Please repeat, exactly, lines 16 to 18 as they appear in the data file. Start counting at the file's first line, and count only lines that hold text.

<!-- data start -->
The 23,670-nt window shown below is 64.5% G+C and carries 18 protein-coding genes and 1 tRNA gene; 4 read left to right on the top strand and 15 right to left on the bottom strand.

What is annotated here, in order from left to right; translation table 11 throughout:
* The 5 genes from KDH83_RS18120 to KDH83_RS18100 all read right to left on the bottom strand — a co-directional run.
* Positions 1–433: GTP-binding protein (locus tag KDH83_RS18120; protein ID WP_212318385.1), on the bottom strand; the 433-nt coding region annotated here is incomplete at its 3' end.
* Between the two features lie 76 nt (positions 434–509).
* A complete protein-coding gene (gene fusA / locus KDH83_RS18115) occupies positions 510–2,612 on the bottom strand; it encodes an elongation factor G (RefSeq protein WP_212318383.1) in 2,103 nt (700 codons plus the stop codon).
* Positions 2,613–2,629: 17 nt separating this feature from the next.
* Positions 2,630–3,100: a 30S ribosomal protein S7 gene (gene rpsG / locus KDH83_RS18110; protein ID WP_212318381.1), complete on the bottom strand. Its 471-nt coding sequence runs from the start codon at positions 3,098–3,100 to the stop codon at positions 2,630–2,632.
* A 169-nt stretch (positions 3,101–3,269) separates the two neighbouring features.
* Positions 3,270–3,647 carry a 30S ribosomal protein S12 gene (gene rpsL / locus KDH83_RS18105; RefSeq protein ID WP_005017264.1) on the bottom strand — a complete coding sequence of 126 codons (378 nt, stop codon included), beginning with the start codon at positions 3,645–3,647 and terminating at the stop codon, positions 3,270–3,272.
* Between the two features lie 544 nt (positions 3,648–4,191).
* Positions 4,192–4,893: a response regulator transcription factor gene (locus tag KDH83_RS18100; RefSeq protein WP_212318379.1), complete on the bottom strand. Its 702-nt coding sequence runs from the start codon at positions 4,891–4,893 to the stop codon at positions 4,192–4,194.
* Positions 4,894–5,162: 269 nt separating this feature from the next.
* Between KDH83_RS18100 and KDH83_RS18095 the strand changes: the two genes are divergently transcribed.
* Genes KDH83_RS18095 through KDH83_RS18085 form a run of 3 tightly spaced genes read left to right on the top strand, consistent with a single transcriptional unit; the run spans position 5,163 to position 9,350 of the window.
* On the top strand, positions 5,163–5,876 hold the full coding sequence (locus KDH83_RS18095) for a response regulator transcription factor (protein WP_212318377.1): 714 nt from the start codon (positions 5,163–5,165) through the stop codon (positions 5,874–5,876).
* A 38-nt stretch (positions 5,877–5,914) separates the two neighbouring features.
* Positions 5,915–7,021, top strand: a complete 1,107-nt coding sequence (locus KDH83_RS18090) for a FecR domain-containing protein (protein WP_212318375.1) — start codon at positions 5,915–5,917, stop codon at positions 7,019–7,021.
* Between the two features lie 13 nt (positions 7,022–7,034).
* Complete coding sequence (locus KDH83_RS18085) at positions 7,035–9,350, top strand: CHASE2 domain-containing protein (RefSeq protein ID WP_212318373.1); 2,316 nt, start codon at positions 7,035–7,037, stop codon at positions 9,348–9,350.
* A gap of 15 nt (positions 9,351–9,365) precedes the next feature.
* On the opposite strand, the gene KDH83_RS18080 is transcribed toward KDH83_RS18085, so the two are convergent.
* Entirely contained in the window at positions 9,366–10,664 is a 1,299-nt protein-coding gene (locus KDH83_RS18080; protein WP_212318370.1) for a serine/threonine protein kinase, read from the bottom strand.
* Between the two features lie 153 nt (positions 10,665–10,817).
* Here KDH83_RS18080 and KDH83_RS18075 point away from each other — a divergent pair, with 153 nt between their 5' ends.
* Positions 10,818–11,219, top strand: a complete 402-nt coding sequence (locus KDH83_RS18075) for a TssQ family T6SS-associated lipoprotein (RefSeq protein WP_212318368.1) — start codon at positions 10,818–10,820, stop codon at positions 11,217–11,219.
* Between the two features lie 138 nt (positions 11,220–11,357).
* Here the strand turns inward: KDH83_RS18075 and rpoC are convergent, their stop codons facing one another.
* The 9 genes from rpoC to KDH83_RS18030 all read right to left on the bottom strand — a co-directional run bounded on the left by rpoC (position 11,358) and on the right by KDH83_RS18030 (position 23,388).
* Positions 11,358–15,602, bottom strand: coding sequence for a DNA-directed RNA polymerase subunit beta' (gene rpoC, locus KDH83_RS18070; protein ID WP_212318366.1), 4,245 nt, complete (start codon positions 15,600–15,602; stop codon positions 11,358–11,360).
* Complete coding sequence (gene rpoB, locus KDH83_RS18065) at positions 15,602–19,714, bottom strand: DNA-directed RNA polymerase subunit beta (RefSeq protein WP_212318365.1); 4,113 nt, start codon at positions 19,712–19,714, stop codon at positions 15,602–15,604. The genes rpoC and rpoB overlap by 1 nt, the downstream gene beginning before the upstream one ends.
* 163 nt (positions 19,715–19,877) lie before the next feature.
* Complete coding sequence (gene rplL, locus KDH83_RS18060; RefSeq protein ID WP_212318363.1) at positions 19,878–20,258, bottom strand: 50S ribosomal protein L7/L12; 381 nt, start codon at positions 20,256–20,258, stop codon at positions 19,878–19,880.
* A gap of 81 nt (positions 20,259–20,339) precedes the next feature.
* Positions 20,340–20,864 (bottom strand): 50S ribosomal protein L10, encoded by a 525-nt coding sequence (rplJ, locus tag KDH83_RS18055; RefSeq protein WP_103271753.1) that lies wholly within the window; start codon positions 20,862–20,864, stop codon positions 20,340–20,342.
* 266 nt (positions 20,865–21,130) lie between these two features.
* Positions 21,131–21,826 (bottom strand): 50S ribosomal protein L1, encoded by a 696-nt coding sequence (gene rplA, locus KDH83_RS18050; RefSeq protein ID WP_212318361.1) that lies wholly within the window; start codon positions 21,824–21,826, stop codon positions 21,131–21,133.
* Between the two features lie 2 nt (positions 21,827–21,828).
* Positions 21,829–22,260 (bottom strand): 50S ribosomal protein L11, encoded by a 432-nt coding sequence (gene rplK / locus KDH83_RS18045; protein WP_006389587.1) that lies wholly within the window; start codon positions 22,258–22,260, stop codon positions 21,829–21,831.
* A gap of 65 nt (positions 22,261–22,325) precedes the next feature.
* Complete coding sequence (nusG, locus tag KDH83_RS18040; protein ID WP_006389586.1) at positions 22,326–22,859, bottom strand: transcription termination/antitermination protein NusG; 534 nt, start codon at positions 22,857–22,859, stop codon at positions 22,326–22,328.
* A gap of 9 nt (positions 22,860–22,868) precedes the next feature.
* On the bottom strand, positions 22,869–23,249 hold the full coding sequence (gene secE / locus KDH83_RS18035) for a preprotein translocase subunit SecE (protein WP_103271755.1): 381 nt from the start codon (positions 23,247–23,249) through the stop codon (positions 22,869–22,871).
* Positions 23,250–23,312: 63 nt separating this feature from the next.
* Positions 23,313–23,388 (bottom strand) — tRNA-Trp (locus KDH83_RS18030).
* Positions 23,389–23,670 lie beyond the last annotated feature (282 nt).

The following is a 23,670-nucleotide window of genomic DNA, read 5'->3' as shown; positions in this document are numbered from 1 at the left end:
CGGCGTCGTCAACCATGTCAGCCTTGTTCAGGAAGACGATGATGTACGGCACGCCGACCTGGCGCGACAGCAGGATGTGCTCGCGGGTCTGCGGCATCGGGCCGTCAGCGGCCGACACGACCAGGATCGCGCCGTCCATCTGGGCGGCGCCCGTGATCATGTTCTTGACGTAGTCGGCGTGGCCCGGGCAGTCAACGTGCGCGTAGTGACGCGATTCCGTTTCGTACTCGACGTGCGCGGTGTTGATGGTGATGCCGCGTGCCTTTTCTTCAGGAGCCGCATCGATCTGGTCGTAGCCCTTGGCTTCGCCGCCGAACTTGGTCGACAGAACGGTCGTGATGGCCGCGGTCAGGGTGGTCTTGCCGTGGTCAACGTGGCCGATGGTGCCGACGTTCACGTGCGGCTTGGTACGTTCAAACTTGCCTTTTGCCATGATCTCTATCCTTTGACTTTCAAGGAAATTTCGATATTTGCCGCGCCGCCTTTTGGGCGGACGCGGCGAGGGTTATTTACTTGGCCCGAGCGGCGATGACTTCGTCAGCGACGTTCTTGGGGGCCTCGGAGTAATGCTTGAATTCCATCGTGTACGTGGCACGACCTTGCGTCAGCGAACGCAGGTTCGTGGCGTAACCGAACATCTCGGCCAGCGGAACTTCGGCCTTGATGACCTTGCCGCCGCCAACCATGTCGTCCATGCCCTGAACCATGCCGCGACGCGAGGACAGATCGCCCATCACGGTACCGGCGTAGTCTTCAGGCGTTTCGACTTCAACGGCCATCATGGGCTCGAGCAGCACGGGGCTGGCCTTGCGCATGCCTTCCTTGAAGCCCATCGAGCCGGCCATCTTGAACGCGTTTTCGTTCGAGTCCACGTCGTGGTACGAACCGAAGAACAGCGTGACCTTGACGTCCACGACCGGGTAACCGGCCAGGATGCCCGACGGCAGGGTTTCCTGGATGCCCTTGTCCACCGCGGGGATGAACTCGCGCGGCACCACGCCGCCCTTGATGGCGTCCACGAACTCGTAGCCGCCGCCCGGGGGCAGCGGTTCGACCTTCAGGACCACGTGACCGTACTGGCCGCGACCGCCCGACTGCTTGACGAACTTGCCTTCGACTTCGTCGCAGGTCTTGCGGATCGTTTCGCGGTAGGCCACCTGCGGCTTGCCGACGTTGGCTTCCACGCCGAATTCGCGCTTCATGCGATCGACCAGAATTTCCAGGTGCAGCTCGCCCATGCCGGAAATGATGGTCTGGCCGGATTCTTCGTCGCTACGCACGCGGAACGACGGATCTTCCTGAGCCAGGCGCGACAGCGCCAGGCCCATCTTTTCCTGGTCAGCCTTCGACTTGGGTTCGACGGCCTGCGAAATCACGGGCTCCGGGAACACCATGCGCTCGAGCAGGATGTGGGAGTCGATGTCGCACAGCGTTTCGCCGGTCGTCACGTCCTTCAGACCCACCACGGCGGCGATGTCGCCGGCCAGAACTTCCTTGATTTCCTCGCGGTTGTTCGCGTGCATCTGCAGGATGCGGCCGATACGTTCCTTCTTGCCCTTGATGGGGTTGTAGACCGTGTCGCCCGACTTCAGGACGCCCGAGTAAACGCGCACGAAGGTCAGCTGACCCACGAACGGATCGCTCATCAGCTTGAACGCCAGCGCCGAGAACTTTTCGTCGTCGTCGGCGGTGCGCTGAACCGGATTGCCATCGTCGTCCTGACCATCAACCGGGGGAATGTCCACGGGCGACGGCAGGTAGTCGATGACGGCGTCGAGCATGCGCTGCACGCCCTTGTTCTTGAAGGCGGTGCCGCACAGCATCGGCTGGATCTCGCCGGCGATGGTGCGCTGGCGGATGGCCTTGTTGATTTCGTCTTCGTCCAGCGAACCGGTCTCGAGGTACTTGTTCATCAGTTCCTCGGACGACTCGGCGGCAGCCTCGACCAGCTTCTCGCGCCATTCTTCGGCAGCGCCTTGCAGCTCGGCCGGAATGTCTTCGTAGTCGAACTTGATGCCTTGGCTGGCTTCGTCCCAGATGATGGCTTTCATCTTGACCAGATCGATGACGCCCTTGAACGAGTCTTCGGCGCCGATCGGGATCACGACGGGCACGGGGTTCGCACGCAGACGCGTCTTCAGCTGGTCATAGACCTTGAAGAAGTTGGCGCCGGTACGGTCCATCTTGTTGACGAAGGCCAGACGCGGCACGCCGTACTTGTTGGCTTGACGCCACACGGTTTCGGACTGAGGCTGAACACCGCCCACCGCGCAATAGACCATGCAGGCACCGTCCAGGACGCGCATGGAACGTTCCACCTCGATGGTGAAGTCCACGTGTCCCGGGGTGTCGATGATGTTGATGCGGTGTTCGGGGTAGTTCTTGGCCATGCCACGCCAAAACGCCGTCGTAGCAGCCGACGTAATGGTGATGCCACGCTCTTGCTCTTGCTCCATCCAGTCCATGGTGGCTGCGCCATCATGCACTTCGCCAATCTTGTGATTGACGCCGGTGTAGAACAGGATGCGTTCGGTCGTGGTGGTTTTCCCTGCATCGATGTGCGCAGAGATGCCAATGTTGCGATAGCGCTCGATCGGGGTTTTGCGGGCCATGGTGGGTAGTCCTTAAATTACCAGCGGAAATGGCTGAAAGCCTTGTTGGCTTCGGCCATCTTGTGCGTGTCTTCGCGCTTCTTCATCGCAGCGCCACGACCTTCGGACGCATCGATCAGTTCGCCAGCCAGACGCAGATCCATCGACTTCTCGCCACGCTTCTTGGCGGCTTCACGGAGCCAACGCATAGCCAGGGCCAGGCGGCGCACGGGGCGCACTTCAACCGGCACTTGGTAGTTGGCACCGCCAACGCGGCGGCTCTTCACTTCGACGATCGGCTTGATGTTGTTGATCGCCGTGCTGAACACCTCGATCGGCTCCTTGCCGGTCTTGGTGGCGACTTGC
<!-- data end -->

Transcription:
* On the top strand, positions 5,163–5,876 hold the full coding sequence (locus KDH83_RS18095) for a response regulator transcription factor (protein WP_212318377.1): 714 nt from the start codon (positions 5,163–5,165) through the stop codon (positions 5,874–5,876).
* A 38-nt stretch (positions 5,877–5,914) separates the two neighbouring features.
* Positions 5,915–7,021, top strand: a complete 1,107-nt coding sequence (locus KDH83_RS18090) for a FecR domain-containing protein (protein WP_212318375.1) — start codon at positions 5,915–5,917, stop codon at positions 7,019–7,021.